On January 28, 1986, the space shuttle Challenger disintegrated. Two minutes into the shuttle’s tenth mission, a seal on one of the solid rocket boosters failed and the vehicle broke apart over the Atlantic Ocean off the coast of central Florida. This failure resulted in the tragic loss of five astronauts and two payload specialists, including teacher Christa McAuliffe, who had planned to teach science classes from orbit.

The loss of Challenger resulted in the space shuttle program being suspended for more than two years. During this suspension, NASA scientists worked to determine the cause of the explosion and make sure shuttle missions were as safe as possible.

After the disaster, President Ronald Reagan said, “Sometimes, when we reach for the stars, we fall short. But we must pick ourselves up and press on despite the pain.” The Challenger disaster is a reminder of the risks that all explorers take in the effort to expand human knowledge.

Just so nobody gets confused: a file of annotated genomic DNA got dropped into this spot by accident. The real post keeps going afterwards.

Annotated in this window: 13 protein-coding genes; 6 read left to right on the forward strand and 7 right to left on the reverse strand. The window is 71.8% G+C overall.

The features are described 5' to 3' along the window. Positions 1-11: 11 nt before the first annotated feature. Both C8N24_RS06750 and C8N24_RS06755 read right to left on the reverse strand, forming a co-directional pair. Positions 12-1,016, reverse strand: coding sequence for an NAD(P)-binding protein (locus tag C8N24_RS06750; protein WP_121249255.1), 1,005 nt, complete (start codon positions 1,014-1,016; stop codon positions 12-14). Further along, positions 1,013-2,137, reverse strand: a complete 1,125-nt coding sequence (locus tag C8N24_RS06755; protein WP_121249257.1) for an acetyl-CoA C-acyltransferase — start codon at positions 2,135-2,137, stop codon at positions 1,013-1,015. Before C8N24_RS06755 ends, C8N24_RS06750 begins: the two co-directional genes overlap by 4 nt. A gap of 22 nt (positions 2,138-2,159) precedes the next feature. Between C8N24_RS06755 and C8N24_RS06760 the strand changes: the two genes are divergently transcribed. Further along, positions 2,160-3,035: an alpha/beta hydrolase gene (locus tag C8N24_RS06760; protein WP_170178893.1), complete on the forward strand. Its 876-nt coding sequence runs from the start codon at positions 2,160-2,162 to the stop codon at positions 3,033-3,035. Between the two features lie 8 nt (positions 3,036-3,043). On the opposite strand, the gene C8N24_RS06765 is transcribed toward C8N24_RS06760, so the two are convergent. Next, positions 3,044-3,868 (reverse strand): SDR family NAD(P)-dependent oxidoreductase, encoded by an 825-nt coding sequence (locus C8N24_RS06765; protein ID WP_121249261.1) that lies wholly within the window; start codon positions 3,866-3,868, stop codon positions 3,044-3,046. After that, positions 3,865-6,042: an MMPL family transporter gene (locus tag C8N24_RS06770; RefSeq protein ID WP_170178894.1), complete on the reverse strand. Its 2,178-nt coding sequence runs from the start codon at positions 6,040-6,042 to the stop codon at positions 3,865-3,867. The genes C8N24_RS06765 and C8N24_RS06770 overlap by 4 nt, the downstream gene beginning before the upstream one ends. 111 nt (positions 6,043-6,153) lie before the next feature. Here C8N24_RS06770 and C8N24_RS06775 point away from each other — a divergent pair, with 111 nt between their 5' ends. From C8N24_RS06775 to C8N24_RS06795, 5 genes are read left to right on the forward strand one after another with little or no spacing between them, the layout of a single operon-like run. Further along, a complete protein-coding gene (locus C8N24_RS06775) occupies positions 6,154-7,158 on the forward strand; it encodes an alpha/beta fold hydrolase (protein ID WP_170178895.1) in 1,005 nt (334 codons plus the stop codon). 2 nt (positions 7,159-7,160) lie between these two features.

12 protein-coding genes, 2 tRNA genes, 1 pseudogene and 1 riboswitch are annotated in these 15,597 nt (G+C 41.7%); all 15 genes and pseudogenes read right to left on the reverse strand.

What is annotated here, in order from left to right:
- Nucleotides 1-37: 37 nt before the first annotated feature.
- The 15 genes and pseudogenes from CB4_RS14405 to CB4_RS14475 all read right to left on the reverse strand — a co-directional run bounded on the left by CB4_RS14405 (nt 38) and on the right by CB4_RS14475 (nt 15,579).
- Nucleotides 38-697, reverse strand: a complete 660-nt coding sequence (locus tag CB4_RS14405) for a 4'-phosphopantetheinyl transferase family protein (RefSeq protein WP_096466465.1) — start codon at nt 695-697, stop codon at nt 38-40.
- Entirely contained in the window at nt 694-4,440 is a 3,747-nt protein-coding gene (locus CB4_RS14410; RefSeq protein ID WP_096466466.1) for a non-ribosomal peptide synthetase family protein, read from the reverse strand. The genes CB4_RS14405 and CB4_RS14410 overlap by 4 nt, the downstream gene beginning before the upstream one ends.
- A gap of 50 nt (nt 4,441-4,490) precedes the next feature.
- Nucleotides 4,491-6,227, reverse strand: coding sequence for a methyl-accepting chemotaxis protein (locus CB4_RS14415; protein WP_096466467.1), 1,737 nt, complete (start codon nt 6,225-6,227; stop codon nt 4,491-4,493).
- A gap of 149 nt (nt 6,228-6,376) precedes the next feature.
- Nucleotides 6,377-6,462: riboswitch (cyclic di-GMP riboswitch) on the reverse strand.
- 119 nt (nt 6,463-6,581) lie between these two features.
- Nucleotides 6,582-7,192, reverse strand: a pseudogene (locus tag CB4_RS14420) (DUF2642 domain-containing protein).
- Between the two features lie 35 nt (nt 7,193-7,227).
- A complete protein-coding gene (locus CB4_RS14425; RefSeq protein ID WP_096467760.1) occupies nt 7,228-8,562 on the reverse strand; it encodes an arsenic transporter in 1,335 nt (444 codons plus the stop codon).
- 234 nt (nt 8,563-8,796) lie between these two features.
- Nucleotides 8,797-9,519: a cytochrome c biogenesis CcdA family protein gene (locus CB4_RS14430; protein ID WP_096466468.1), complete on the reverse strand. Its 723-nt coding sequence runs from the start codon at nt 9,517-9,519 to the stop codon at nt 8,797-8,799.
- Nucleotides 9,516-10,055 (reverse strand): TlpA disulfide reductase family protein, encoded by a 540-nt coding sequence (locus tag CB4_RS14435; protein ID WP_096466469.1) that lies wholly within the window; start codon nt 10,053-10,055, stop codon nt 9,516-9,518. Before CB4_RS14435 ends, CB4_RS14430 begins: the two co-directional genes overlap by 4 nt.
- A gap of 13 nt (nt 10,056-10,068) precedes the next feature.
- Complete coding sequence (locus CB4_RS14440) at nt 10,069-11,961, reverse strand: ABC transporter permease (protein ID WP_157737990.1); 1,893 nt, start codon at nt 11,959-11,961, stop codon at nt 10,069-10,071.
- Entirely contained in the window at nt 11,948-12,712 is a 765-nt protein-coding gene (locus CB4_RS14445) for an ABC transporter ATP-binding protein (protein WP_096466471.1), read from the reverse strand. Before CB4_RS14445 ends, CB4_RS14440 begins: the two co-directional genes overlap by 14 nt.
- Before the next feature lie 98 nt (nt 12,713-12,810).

person who takes part in space flights.


terrible and damaging event.


to fall apart and disappear.


person who studies unknown areas.


(National Aeronautics and Space Administration) the U.S. space agency, whose mission statement is "To reach for new heights and reveal the unknown so that what we do and learn will benefit all humankind."

solid rocket booster

instrument used to launch a large object, such as the space shuttle, beyond Earth's atmosphere.

space shuttle

vehicle used to transport astronauts and instruments to and from Earth.

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